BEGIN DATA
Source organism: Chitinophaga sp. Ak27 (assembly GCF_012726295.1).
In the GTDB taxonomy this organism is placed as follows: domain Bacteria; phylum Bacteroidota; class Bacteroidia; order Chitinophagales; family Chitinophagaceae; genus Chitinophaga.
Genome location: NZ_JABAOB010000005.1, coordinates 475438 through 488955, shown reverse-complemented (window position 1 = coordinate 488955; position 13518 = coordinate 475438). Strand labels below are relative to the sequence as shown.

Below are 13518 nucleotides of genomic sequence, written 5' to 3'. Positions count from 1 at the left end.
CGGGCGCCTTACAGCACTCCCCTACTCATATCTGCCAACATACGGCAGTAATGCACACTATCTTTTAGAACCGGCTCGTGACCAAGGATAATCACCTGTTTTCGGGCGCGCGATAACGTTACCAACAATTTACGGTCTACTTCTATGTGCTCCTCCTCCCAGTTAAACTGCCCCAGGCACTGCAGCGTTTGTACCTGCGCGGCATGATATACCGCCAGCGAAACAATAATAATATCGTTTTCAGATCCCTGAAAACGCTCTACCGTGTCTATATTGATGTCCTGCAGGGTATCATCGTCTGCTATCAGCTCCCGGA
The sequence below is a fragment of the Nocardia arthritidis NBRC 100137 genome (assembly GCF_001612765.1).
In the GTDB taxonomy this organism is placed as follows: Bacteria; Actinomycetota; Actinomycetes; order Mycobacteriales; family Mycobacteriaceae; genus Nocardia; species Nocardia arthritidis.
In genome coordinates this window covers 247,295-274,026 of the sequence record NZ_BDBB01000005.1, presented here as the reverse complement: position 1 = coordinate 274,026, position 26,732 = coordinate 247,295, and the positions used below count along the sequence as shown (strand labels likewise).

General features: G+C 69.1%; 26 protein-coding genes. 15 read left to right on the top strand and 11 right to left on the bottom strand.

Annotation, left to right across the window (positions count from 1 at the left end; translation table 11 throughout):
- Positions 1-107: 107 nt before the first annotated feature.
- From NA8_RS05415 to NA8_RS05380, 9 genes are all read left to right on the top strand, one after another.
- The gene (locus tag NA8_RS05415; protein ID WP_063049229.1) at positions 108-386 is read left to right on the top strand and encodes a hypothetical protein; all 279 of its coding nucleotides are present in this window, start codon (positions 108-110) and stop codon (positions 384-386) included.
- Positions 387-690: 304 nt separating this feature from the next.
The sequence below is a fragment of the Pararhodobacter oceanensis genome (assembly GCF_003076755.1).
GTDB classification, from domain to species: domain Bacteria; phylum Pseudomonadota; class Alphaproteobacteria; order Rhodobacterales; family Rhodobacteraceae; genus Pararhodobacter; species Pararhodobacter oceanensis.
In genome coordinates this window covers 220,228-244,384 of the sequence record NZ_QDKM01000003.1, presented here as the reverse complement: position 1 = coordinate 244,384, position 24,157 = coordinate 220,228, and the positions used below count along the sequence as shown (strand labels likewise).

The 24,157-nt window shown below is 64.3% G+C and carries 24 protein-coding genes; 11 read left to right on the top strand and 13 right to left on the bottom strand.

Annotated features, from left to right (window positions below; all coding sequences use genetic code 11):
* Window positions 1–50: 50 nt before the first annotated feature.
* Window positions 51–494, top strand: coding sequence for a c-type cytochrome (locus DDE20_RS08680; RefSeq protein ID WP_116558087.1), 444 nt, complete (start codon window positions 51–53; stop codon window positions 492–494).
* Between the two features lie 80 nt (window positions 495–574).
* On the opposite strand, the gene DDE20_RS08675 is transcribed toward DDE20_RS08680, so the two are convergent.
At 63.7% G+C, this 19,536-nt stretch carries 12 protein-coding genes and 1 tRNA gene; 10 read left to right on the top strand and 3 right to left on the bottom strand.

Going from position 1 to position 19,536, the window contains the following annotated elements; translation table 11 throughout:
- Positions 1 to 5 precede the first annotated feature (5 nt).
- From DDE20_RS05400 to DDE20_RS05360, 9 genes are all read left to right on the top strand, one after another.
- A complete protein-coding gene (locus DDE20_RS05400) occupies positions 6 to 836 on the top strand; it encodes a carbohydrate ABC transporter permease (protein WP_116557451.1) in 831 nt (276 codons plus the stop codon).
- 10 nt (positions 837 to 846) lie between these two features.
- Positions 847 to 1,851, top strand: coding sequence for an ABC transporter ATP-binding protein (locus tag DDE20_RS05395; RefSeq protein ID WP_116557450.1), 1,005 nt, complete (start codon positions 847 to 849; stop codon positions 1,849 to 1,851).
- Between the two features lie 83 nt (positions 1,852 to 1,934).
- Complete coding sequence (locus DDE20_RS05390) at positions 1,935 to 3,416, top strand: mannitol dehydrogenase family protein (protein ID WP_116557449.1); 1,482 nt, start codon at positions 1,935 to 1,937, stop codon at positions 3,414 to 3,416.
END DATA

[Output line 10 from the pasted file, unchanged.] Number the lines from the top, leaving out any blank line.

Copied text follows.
Annotation, left to right across the window (positions count from 1 at the left end; translation table 11 throughout):